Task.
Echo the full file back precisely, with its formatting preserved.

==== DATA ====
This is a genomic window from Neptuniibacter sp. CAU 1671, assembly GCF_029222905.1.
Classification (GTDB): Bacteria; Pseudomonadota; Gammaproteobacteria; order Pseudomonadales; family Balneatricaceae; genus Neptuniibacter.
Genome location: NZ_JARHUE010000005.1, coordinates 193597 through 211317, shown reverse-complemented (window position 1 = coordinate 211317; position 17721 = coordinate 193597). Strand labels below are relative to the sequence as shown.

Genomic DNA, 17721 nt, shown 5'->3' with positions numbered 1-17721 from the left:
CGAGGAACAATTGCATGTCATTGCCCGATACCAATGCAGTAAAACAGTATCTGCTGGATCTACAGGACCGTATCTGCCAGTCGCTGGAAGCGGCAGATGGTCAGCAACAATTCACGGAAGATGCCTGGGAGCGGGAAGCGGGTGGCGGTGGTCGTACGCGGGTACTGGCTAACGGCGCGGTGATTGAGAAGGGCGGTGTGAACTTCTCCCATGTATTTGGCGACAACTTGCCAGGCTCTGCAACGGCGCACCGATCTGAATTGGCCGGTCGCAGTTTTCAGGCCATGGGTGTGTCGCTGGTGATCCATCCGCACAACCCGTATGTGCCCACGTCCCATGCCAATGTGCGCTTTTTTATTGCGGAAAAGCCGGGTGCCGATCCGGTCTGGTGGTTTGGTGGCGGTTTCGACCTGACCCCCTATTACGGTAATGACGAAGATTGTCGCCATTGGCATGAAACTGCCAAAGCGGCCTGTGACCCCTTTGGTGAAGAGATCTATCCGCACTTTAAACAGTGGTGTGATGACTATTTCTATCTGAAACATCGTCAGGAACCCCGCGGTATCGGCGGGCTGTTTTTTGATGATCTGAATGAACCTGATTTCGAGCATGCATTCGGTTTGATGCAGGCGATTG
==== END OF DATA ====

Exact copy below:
This is a genomic window from Neptuniibacter sp. CAU 1671, assembly GCF_029222905.1.
Classification (GTDB): Bacteria; Pseudomonadota; Gammaproteobacteria; order Pseudomonadales; family Balneatricaceae; genus Neptuniibacter.
Genome location: NZ_JARHUE010000005.1, coordinates 193597 through 211317, shown reverse-complemented (window position 1 = coordinate 211317; position 17721 = coordinate 193597). Strand labels below are relative to the sequence as shown.

Genomic DNA, 17721 nt, shown 5'->3' with positions numbered 1-17721 from the left:
CGAGGAACAATTGCATGTCATTGCCCGATACCAATGCAGTAAAACAGTATCTGCTGGATCTACAGGACCGTATCTGCCAGTCGCTGGAAGCGGCAGATGGTCAGCAACAATTCACGGAAGATGCCTGGGAGCGGGAAGCGGGTGGCGGTGGTCGTACGCGGGTACTGGCTAACGGCGCGGTGATTGAGAAGGGCGGTGTGAACTTCTCCCATGTATTTGGCGACAACTTGCCAGGCTCTGCAACGGCGCACCGATCTGAATTGGCCGGTCGCAGTTTTCAGGCCATGGGTGTGTCGCTGGTGATCCATCCGCACAACCCGTATGTGCCCACGTCCCATGCCAATGTGCGCTTTTTTATTGCGGAAAAGCCGGGTGCCGATCCGGTCTGGTGGTTTGGTGGCGGTTTCGACCTGACCCCCTATTACGGTAATGACGAAGATTGTCGCCATTGGCATGAAACTGCCAAAGCGGCCTGTGACCCCTTTGGTGAAGAGATCTATCCGCACTTTAAACAGTGGTGTGATGACTATTTCTATCTGAAACATCGTCAGGAACCCCGCGGTATCGGCGGGCTGTTTTTTGATGATCTGAATGAACCTGATTTCGAGCATGCATTCGGTTTGATGCAGGCGATTG